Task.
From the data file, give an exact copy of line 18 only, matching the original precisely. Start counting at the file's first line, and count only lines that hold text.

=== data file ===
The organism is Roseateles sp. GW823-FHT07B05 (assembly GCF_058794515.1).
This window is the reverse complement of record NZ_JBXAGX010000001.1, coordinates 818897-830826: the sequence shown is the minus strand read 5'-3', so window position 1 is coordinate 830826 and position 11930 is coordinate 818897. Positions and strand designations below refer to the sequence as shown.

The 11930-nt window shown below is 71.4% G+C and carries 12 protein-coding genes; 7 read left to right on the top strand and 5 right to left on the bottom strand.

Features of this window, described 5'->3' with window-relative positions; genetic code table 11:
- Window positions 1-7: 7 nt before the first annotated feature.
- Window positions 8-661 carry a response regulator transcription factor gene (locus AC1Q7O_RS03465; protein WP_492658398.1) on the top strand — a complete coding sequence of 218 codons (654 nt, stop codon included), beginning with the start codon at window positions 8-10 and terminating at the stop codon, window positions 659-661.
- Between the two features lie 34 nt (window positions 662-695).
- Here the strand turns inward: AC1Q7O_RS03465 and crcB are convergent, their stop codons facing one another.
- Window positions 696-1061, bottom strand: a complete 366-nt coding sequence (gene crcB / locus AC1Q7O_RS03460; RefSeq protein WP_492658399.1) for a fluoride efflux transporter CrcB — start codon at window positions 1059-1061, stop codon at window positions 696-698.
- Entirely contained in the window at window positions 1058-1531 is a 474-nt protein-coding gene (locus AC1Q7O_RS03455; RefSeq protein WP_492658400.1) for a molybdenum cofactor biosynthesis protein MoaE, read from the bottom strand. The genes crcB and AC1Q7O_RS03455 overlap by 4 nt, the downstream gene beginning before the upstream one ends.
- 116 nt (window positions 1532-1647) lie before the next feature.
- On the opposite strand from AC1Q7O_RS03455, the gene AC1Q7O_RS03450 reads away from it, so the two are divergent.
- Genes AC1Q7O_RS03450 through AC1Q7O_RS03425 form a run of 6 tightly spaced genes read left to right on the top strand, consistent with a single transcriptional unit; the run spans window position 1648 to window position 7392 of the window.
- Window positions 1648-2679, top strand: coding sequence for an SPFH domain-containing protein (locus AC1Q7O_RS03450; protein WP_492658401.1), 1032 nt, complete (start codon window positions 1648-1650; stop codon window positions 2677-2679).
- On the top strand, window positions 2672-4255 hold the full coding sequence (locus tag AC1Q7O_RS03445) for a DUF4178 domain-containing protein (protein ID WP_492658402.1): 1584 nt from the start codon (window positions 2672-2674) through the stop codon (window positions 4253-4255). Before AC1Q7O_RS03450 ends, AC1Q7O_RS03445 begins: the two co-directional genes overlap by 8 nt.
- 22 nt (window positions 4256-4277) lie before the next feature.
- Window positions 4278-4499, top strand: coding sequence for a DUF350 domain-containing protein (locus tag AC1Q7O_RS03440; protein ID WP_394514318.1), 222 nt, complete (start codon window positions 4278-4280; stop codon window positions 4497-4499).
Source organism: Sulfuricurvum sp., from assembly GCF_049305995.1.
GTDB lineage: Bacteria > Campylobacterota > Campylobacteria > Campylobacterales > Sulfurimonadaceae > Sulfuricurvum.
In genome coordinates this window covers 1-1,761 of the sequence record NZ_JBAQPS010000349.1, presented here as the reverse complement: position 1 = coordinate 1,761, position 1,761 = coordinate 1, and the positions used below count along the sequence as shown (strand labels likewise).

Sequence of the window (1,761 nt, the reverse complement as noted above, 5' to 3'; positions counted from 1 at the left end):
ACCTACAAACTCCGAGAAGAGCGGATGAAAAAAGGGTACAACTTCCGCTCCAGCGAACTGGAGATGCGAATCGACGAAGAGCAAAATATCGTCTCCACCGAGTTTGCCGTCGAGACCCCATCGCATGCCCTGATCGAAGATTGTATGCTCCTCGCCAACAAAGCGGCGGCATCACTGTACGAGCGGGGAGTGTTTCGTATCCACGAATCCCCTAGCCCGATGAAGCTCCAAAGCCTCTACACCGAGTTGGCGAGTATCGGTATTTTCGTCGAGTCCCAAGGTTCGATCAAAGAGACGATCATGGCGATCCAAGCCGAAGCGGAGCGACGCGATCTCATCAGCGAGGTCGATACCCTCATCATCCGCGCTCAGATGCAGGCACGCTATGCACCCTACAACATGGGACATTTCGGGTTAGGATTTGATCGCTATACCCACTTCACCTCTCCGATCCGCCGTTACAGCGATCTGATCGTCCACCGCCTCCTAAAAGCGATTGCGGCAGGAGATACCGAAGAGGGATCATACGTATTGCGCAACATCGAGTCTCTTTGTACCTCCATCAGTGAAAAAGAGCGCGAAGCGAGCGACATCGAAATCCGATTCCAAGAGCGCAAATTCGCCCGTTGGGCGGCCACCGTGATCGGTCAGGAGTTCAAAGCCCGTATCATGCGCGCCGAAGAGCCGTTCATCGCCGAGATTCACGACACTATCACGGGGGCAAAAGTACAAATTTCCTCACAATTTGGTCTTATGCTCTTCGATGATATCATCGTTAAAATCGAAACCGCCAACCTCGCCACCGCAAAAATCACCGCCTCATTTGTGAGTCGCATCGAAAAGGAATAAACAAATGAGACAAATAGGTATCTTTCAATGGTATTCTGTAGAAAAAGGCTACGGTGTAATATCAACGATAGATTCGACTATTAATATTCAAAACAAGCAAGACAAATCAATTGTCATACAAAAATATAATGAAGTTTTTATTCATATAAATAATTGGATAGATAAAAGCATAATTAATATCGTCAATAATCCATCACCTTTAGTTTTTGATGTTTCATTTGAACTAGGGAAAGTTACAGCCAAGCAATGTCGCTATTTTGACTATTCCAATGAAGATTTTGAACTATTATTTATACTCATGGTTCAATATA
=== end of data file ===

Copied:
Source organism: Sulfuricurvum sp., from assembly GCF_049305995.1.